Throw in a loud drummer and everyone starts cranking up their amps, you will need some help.

And if you have a PA, well you feed into that anyway.

Personally, from my very very limited giggling, I would not want to be lugging around a 50lbs keyboard.


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LTC Offline OP
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Thanks for your input: yes, my intention is for the piano to sound great at home....then use a pair of QSC 8.2's for gigging.

I suppose I could buy a piano (sans speakers) and invest the money in monitors?

My beef is this:

An acoustic guitar sounds like an acoustic guitar. A cello sounds like a cello. A trumpet sounds like a piano. A digital piano does not sound like a piano should...unless you spend another $2000 on amplification.

I'd like to have a piano I can bring to a practice without having to drop $2200 (then carry) on amplification. A violin player just brings their violin.

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are the organ and other synth sounds good for a cover band?

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I tried the Roland RD88: speakers too small.

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Just bought Roland RD88 2 weeks ago. I absolutely love it. Was skeptic about the speakers, but for usage in the apartment - loud enough, quality not so bad, but to have built-in speaker for this type and price range stage piano - that's just brilliant. The number of sounds is enormous, I'm really satisfied with the synth sounds.
So to sum up, I think that for the price range of 1000 eur there's no better "hybrid" type stage/recording/home piano with good piano + synth sounds. There are probably even better options in the higher price range of course, so it's up to your budget.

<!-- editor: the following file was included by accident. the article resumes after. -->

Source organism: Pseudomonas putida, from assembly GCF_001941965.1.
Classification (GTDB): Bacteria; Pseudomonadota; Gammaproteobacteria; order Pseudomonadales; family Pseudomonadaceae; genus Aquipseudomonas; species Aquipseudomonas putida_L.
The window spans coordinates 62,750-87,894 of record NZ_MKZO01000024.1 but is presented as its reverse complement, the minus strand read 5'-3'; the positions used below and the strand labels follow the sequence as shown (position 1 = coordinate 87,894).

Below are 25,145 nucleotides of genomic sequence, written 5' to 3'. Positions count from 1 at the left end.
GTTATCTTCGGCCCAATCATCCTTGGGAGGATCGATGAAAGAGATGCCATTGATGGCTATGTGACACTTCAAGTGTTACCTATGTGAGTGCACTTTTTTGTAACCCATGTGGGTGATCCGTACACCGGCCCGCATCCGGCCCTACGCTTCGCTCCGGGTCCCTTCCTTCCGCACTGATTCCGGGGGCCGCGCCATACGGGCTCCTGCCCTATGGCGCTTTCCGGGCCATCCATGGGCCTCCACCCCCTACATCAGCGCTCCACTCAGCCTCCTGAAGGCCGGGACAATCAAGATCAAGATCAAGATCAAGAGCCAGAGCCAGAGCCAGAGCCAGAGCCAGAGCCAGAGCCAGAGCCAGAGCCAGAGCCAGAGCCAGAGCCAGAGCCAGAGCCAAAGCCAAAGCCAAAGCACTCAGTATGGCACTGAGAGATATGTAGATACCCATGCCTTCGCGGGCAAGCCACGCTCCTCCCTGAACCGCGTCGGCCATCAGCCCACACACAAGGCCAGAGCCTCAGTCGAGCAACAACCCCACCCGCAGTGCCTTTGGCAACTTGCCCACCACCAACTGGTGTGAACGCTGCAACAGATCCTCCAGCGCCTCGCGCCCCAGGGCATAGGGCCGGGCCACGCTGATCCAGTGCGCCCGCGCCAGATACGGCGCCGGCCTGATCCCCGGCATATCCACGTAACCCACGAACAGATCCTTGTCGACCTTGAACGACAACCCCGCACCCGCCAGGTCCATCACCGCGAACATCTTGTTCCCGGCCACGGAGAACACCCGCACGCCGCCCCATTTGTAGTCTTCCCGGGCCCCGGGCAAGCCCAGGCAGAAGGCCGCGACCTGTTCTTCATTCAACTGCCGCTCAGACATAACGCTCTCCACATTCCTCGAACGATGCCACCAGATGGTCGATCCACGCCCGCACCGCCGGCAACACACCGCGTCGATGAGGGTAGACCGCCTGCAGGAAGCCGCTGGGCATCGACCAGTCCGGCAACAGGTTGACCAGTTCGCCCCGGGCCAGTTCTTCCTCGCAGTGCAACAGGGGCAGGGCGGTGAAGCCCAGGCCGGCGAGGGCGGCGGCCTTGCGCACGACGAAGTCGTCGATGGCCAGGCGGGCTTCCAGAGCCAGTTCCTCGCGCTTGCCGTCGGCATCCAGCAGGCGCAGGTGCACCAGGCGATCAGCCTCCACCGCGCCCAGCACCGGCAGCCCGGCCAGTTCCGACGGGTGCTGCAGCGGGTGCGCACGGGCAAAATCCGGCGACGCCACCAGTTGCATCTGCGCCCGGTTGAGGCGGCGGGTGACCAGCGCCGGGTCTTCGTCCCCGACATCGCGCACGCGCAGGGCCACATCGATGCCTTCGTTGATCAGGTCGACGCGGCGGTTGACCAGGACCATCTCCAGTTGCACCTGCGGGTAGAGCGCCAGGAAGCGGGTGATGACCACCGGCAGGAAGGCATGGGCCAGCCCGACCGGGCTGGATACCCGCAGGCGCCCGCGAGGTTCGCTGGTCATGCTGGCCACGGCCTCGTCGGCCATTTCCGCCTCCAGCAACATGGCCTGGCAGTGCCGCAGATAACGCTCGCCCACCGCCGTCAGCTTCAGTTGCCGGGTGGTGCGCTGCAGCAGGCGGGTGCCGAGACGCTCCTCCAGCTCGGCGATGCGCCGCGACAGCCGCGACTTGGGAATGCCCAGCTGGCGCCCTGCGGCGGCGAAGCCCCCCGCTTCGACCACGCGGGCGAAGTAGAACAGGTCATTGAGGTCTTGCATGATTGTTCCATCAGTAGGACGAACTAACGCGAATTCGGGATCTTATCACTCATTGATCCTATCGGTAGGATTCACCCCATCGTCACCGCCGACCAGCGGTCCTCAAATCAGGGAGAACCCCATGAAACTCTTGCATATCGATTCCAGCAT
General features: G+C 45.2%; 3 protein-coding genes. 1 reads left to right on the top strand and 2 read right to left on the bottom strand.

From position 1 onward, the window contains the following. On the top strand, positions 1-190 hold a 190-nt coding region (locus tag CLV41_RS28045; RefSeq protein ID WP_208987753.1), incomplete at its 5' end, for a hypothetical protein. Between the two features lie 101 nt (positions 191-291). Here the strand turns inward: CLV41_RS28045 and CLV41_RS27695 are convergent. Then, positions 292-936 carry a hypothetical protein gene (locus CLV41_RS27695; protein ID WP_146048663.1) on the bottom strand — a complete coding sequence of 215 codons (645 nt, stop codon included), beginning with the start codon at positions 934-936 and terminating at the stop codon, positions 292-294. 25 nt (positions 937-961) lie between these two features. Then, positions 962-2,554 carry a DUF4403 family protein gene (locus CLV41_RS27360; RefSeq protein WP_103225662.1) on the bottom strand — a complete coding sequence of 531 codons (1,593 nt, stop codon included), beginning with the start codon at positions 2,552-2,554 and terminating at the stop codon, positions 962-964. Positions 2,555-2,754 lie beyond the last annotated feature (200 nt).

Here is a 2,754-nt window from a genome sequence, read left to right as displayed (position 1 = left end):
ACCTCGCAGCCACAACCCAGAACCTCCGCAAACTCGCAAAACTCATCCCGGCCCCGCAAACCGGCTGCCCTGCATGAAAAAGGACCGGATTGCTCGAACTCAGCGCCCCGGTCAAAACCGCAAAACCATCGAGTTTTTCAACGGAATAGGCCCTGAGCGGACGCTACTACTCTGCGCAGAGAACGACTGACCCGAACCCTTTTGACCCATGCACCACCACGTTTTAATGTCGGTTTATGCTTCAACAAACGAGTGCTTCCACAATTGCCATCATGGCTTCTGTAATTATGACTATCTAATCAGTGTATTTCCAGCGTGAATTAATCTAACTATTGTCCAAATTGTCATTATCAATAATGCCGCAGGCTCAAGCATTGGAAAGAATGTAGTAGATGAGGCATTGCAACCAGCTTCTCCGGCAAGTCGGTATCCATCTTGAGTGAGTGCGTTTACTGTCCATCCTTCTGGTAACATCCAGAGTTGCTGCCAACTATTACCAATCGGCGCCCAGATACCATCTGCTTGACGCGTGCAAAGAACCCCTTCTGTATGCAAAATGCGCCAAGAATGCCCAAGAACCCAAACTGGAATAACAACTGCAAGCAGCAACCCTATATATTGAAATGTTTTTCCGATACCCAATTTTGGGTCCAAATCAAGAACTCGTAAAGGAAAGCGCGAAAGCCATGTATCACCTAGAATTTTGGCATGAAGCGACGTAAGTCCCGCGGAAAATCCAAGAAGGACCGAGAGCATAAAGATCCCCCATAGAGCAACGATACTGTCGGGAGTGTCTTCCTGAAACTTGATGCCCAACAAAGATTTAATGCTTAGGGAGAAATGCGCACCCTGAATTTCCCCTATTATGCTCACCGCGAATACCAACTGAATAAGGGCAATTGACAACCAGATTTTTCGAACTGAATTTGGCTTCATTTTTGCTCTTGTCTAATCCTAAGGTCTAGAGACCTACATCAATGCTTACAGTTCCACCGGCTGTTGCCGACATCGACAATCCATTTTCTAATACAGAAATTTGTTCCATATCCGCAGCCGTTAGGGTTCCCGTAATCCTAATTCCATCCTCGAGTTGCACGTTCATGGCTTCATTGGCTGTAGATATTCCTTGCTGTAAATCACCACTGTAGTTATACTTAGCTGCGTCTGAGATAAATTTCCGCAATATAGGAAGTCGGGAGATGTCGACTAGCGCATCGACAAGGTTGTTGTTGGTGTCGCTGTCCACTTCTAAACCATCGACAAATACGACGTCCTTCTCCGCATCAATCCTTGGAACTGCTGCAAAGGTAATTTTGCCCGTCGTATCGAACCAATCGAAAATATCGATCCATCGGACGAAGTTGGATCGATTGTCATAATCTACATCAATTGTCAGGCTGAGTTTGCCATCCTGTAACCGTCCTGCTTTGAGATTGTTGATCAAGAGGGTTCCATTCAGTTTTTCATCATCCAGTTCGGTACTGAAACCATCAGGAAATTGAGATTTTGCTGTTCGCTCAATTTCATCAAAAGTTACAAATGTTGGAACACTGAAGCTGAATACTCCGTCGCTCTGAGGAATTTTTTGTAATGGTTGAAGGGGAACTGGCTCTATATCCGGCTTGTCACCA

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Originally Posted by LTC
Thanks for your input: yes, my intention is for the piano to sound great at home....then use a pair of QSC 8.2's for gigging.

I suppose I could buy a piano (sans speakers) and invest the money in monitors?

My beef is this:

An acoustic guitar sounds like an acoustic guitar. A cello sounds like a cello. A trumpet sounds like a piano. A digital piano does not sound like a piano should...unless you spend another $2000 on amplification.

I'd like to have a piano I can bring to a practice without having to drop $2200 (then carry) on amplification. A violin player just brings their violin.

I know, I too am reluctant to buy expensive monitors. In my case, I brought my MP7SE---1 year old, lightly used---for £850, and new monitors were going to be around about that value.

Tbh, the headphone experience works for me. If I did have monitors, I'd barely use them.

HiFi works quite well for amplifying Kawai digitals, so if you have a system already, that might do. You might get a better deal on used hifi and find that much cheaper.